The American Preceptor: Being a New Selection of Lessons for Reading and Speaking : Designed for the Use of Schools
Manning and Loring, 1801 - Literature - 228 pages
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affection againſt animal appear arms attention become blood brought carried caufe child conduct confider continued danger death duty eyes faid fall fame father feel feveral fhall fhould fide fire fome foon fortune foul fuch fuffer gave give glory hand happy head hear heart Heaven himſelf honor hope human Indians kind king knowledge land light lives look manner mean mind moft morning moſt muft muſt nature neighbor never night object once parents perfon pleaſure poor prefent reafon received religion render rife Roman tell thee thefe theſe thing thofe thoſe thou thought tion took true turn unto virtue voice whofe whole wife young youth
Page 36 - There runs not a drop of my blood in the veins of any living creature. This called on me for revenge. I have sought it : I have killed many : I have fully glutted my vengeance : for my country I rejoice at the beams of peace. But do not harbor a thought that mine is the joy of fear.
Page 16 - And he said, My son shall not go down with you ; for his brother is dead, and he is left alone ; if mischief befall him by the way in the which ye go, then shall ye bring down my gray hairs with sorrow to the grave.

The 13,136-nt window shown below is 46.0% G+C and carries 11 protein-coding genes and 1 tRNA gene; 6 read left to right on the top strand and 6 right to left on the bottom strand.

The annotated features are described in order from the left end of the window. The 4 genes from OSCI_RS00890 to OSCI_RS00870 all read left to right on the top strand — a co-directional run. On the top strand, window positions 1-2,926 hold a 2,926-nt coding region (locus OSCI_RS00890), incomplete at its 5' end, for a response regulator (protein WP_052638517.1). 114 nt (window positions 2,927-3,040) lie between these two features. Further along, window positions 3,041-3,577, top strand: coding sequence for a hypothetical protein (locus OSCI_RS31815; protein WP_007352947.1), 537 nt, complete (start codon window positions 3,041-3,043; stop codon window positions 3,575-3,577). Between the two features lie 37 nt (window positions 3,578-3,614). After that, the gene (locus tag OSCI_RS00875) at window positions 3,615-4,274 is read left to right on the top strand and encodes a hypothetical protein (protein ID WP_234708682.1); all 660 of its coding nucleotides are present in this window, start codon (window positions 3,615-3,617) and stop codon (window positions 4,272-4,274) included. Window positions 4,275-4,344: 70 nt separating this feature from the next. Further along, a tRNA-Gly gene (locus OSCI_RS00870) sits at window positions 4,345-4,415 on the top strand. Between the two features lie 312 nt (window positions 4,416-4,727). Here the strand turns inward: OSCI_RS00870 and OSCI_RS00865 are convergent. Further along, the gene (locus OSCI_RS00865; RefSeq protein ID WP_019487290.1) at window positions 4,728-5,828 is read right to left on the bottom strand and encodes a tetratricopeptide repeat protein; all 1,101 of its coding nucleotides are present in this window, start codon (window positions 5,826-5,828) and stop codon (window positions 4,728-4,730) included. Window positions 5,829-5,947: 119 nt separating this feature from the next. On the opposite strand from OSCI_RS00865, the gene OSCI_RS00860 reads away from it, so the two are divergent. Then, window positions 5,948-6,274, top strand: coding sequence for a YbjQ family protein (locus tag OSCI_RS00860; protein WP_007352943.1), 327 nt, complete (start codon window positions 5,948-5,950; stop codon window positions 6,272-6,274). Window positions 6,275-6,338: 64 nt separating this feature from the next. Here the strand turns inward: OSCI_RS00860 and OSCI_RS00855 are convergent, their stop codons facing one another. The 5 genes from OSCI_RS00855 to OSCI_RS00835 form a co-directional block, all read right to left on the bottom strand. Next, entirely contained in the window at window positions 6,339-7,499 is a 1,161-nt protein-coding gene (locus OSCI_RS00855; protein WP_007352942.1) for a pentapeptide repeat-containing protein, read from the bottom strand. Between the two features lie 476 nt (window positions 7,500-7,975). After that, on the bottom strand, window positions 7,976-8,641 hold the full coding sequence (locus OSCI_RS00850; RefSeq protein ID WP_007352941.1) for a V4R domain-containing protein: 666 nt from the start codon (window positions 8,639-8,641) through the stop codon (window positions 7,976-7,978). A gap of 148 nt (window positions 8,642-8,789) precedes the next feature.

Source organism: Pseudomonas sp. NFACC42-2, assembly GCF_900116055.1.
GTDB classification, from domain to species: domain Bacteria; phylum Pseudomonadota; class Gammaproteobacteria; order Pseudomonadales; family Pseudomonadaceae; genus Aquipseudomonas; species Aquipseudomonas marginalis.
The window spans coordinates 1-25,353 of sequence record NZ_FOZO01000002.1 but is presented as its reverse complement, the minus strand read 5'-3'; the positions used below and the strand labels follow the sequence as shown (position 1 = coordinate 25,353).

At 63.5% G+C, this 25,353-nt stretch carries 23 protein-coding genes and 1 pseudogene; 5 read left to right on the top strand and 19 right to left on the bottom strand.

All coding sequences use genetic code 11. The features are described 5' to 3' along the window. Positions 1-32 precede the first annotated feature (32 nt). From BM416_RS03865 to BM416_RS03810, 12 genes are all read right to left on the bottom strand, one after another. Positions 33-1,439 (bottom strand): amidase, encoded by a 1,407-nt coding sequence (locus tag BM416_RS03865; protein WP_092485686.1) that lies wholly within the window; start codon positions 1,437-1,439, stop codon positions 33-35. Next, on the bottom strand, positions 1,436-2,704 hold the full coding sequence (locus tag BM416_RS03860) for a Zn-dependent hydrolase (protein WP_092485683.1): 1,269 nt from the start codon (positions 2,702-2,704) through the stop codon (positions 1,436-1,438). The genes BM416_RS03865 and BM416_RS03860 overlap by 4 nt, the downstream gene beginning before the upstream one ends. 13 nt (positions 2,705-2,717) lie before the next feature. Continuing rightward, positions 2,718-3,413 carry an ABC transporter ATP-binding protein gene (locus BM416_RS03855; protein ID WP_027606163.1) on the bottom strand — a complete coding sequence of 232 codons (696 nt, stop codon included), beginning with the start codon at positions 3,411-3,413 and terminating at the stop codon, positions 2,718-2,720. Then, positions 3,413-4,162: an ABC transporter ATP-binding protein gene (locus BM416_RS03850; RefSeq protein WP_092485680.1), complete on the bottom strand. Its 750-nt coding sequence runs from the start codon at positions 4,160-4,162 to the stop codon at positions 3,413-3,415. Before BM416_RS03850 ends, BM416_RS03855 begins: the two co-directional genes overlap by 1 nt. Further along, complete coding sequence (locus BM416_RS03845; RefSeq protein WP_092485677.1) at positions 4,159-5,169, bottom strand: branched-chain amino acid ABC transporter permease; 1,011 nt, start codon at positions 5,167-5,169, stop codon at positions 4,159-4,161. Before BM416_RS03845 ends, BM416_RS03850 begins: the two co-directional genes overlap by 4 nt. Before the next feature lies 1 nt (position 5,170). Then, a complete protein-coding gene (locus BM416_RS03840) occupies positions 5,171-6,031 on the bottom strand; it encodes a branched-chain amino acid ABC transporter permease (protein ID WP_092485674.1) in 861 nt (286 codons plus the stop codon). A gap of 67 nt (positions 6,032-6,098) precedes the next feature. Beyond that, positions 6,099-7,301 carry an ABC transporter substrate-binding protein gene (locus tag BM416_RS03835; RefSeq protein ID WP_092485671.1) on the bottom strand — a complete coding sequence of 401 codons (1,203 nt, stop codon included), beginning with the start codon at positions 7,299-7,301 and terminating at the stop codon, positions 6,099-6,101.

Page 16 - And they said one to another, We are verily guilty concerning our brother, in that we saw the anguish of his soul, when he besought us, and we would not hear; therefore is this distress come upon us.
Page 59 - And when the seven thunders had uttered their voices, I was about to write : and I heard a voice from heaven saying unto me, Seal up those things which the seven thunders uttered, and write them not.
Page 17 - And ye shall tell my father of all my glory in Egypt, and of all that ye have seen ; and ye shall haste, and bring down my father hither.
Page 59 - And I saw another mighty angel come down from heaven, clothed with a cloud: and a rainbow was upon his head, and his face was as it were the sun, and his feet as pillars of fire: And he had in his hand a little book open: and he set his right foot upon the sea, and his left foot on the earth...
Page 207 - Himself, as conscious of his awful charge, And anxious mainly that the flock he feeds May feel it too. Affectionate in look, And tender in address, as well becomes A messenger of grace to guilty men.
Page 129 - Much more, sir, is he to be abhorred, who, as he has advanced in age, has receded from virtue, and becomes more wicked with less temptation, who prostitutes himself for money which he cannot enjoy, and spends the remains of his life in the ruin of his country.
Page 65 - Having therefore obtained help of God, I continue unto this day, witnessing both to small and great, saying none other things than those which the prophets and Moses did say should come...
Page 36 - I appeal to any white man to say, if ever he entered Logan's cabin hungry, and he gave him not meat: if ever he came cold and naked, and he clothed him not. During the course of the last long and bloody war, Logan remained idle in his cabin, an advocate for peace. Such was my love for the whites, that my countrymen pointed as they passed, and said, ' Logan is the friend of white men.